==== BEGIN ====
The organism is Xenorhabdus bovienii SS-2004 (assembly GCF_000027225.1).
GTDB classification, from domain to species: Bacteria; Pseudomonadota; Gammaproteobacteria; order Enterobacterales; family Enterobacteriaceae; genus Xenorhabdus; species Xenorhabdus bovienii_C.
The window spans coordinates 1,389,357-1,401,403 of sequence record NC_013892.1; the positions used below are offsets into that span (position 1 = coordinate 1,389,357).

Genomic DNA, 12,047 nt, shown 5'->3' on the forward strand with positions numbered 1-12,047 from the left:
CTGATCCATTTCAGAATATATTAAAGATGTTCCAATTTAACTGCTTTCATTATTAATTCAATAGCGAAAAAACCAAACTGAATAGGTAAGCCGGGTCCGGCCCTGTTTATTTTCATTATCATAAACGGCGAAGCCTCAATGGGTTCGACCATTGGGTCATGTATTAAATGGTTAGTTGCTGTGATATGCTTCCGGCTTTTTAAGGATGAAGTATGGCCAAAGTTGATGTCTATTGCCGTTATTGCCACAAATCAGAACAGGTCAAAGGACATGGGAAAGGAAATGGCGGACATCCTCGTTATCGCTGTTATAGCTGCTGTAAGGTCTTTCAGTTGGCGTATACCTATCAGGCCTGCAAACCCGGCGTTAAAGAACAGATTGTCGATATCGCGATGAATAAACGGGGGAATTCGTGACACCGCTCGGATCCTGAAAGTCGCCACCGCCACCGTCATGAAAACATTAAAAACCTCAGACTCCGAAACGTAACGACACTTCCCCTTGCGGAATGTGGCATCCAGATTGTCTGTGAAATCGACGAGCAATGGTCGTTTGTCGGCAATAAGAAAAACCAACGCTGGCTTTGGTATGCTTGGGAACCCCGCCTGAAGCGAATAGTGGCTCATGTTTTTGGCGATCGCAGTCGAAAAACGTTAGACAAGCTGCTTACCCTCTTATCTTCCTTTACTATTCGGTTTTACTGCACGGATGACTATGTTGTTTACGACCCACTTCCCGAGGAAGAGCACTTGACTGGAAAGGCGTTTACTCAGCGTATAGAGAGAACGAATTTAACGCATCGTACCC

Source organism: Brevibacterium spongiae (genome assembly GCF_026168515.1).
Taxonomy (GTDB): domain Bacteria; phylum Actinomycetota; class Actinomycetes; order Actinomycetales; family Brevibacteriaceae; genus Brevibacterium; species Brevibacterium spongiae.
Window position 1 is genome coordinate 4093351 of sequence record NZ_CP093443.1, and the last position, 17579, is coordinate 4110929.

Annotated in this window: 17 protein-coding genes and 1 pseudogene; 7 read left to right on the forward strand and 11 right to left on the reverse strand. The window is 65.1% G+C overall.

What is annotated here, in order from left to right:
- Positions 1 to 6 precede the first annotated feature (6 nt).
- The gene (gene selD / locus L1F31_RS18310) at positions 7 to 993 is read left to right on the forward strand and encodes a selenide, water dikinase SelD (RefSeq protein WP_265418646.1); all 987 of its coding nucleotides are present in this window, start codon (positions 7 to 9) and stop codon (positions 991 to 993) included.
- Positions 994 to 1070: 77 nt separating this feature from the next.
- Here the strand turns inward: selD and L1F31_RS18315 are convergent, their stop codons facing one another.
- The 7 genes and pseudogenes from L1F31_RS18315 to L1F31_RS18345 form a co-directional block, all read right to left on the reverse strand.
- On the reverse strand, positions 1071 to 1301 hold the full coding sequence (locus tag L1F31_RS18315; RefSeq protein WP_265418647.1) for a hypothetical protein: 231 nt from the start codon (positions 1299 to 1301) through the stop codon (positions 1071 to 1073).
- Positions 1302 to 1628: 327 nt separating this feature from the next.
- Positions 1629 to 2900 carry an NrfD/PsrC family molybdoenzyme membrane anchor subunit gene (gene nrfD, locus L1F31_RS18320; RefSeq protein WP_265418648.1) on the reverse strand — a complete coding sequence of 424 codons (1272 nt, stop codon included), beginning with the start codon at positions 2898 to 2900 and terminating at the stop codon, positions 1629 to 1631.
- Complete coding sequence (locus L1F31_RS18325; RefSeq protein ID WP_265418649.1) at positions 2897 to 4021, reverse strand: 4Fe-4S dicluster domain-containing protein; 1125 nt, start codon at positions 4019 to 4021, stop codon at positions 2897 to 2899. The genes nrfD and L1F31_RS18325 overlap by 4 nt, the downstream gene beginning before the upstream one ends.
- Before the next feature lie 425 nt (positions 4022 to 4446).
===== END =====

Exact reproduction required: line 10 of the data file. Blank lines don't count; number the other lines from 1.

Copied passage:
What is annotated here, in order from left to right: